Why it’s Personal
These are a few personal examples from PYP’s founder and CEO, Jenn T. Grace,
about why diversity, equity, and inclusion are at the core of what we do:
Factory Work. When I was 19 I took a year off between high school and college. During that year off I found myself with an opportunity to work on the assembly line of a hot water tank factory. In this role, I was one of four women in a factory of over 100 men. This role prepared me for life in countless ways. What it taught me was—how to navigate a working world dominated by men, the true meaning of hard, grueling, physical labor, and my assertive view on how to succeed in your career. Over the course of that year, I started working in the packing department, where all women were relegated and slowly moved my way through the entire assembly line (except painting). I learned that if you work your ass off, and do your job well, you can succeed despite the odds not being in your favor. Working on a job getting metal sliver splinters in your hands on a daily basis deeply teaches you what you will and won’t tolerate in your professional and personal life. It also taught me that at our core, we are all human, and looking for the same things in life, regardless of what path we are on, or path we plan on taking. Humanity is the core of our commonalities in a world where we focus too much on our differences. This experience taught me to focus on the here and now and enjoy the company of those who are very different from us. I will be forever grateful for the many life lessons this job taught me.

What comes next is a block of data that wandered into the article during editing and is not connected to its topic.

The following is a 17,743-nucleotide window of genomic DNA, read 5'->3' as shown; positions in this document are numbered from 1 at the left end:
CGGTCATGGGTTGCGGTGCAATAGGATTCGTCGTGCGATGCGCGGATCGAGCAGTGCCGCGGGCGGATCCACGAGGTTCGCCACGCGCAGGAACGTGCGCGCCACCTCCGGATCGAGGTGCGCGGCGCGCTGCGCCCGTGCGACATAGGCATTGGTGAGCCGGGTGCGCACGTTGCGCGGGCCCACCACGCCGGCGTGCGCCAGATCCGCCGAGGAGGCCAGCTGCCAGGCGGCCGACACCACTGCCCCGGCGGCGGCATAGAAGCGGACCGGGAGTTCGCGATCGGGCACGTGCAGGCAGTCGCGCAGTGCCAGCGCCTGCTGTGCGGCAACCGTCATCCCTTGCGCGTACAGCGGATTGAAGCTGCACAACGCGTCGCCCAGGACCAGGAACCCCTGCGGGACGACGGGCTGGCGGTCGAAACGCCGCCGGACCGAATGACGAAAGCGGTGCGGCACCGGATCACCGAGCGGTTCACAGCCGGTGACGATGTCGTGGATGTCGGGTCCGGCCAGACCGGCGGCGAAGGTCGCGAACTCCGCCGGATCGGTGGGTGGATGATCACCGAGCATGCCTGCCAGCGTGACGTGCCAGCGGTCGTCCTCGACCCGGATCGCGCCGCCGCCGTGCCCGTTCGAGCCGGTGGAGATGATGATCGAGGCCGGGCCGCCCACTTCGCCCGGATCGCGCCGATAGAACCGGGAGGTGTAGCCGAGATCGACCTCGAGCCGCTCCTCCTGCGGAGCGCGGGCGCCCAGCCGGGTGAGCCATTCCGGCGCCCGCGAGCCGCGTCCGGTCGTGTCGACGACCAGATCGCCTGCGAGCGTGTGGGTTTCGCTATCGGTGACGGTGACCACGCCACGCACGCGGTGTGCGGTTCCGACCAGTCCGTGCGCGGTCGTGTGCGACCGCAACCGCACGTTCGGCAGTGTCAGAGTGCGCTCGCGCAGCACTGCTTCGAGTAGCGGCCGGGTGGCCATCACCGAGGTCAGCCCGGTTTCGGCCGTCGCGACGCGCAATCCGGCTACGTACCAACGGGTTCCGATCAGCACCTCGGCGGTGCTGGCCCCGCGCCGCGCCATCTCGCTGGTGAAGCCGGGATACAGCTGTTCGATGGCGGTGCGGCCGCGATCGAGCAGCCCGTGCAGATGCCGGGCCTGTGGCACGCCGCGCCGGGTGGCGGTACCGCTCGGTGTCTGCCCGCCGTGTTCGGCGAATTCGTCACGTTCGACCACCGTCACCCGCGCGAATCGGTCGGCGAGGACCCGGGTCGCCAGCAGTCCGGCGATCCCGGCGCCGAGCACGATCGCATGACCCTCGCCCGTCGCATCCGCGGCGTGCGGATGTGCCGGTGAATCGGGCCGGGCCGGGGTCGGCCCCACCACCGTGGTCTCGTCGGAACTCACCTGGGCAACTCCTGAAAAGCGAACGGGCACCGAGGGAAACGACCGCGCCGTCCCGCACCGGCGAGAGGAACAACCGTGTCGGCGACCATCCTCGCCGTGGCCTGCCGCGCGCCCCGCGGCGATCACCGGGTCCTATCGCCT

Discrimination on the Basis of Sexual Orientation. My first job out of college was with an insurance company. I had been working in retail management previously and being openly LGBTQ was a non-issue. I quickly learned that being “out” in an office environment put a target on my back. I worked surrounded by people with bigoted and homophobic views. I learned very quickly I was not welcome there. I worked hard for 5 years to try to change the culture of the organization from the inside with no success. Upon my departure, I made a vow that I would not ever allow someone to treat me the way I was treated in that environment, and further, that when I was in the role of employing or managing others that I would not allow that to happen to them either. This remains my commitment to this day.